Concept art of Kratos by Santa Monica Studio Art Director Raf Grassetti.

Kratos Concept Art by Rafael Grassetti

We’ve established that God of War Ragnarök begins during the event of Fimbulwinter. Midgard, where Kratos and Atreus live, looks to be covered in snow and ice. How did that influence the design choices the team?

We incorporated a lot of elements to illustrate the characters journey from the end of God of War (2018) to the beginning of God of War Ragnarök. The cold weather was definitely a very important factor, you can see on Atreus’ costume, for example, the inverted pelt to protect him from the cold and Kratos using a bear pelt as well.

This image is an excerpt from the Cosplay Guide showing full-body Kratos standing from four different angles with his bear fur cloak on.

God of War Ragnarök Cosplay Guide – Pg. 5

In God of War (2018), the team significantly changed Kratos’ look to match the new setting while still maintaining the iconic elements of the character that make him instantly recognizable.

With the Norse era Kratos design now established in players’ minds, what considerations or challenges did you face with updating his look for God of War Ragnarök?

Since God of War Ragnarök is a sequel, we knew we didn’t want to completely change Kratos, a lot of the choices made were to update his look to reflect the new setting. We decided to preserve his right pauldron and keep his iconic tattoos visible.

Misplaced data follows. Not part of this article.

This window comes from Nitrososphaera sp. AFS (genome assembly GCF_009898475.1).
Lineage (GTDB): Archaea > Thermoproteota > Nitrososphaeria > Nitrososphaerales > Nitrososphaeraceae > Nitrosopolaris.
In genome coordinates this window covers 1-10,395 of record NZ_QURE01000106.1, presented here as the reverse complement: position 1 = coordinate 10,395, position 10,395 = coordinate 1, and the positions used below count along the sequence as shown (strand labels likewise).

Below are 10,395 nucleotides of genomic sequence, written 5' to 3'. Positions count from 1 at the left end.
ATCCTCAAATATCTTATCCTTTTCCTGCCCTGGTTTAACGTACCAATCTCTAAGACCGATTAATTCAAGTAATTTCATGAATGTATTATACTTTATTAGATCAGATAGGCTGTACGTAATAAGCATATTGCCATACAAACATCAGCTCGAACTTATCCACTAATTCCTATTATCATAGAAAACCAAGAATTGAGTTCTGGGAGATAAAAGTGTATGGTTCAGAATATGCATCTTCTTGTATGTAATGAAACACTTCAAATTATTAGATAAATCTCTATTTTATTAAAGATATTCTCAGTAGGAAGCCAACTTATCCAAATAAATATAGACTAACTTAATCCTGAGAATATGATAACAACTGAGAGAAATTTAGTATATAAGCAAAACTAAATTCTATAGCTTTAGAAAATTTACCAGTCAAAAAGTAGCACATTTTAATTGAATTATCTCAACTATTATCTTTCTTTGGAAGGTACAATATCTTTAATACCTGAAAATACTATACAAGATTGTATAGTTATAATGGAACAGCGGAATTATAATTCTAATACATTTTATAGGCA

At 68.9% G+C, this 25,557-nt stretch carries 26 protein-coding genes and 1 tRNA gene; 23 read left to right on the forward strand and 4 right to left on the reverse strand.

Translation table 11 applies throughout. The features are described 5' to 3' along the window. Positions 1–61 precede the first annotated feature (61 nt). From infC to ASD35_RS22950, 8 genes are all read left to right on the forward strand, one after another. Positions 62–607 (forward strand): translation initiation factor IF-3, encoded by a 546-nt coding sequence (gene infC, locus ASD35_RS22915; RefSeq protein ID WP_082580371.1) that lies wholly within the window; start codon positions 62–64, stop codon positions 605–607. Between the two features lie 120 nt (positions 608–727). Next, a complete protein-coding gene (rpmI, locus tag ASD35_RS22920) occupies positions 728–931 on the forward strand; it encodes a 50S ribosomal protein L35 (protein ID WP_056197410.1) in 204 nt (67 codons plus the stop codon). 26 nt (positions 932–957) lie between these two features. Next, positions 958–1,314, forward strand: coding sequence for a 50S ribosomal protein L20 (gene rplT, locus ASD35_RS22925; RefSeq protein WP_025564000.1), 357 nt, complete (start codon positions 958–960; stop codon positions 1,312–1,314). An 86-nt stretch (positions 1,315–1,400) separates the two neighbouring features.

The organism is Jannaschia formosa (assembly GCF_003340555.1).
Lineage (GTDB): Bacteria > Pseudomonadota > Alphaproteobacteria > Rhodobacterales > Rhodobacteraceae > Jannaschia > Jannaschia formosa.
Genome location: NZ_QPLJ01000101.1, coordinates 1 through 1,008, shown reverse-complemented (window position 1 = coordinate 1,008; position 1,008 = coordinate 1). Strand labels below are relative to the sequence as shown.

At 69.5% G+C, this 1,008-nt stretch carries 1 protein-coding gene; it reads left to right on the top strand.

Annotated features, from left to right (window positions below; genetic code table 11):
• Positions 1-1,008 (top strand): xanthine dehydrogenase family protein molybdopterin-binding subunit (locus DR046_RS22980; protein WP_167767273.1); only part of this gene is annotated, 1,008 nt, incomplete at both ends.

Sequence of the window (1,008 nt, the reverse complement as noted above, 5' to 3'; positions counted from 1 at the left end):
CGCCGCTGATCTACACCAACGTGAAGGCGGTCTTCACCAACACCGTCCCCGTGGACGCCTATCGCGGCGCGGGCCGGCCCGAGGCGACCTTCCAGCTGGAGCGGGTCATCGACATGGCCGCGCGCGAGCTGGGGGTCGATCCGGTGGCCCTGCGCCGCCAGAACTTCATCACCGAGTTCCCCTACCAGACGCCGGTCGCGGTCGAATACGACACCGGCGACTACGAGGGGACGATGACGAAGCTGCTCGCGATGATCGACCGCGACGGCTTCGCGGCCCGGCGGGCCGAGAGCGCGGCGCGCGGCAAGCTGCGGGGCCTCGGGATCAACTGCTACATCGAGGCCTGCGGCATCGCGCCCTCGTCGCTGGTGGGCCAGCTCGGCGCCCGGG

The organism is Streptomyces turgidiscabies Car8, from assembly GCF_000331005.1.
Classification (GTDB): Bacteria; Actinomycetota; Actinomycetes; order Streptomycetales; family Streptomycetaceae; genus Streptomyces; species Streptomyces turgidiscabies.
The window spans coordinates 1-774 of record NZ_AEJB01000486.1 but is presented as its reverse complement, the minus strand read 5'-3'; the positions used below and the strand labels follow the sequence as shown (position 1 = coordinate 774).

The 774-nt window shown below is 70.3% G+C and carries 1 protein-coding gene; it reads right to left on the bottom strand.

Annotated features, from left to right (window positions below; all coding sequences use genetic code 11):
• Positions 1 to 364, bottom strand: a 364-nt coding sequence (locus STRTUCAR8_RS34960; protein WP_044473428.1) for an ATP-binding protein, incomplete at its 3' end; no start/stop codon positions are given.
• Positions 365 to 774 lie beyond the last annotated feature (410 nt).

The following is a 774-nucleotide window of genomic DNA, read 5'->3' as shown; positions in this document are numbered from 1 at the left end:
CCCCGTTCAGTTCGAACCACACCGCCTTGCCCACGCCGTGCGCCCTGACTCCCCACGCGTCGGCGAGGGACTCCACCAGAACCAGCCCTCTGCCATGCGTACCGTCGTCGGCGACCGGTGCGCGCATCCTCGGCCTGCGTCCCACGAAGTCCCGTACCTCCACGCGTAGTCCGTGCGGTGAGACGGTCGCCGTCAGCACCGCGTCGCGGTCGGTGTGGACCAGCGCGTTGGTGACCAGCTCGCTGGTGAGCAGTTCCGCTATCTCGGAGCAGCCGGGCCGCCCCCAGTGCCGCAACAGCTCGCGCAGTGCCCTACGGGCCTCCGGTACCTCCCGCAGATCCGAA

Even though Kratos looks similar to the version of him in God of War (2018), his 3D model was completely re-done to improve quality for the PS5, all detail maps and costumes were made from scratch.

This image is an excerpt from the Cosplay Guide showing full-body Kratos standing from four different angles.

God of War Ragnarök Cosplay Guide – Pg. 4

When it comes to visual storytelling, what aspects of Kratos’ character are most important to convey through his design and how did you do so?

Kratos has been through a lot and his design always reflects that. He cares about function more than visuals, so a lot of the decisions made on his design serve a practical purpose. Several pieces are there based on their utility in battle, for example, the pauldron with metal pieces protects his dominant arm and the bracers can be used to shield him if necessary.

We also include touches of his past, such as the red Spartan skirt material, that are reminders of where he has come from. All the design elements together are deliberately chosen to make Kratos believable as a character.

Is there any aspect of Kratos’ design for God of War Ragnarök that you are especially proud of or want players to notice?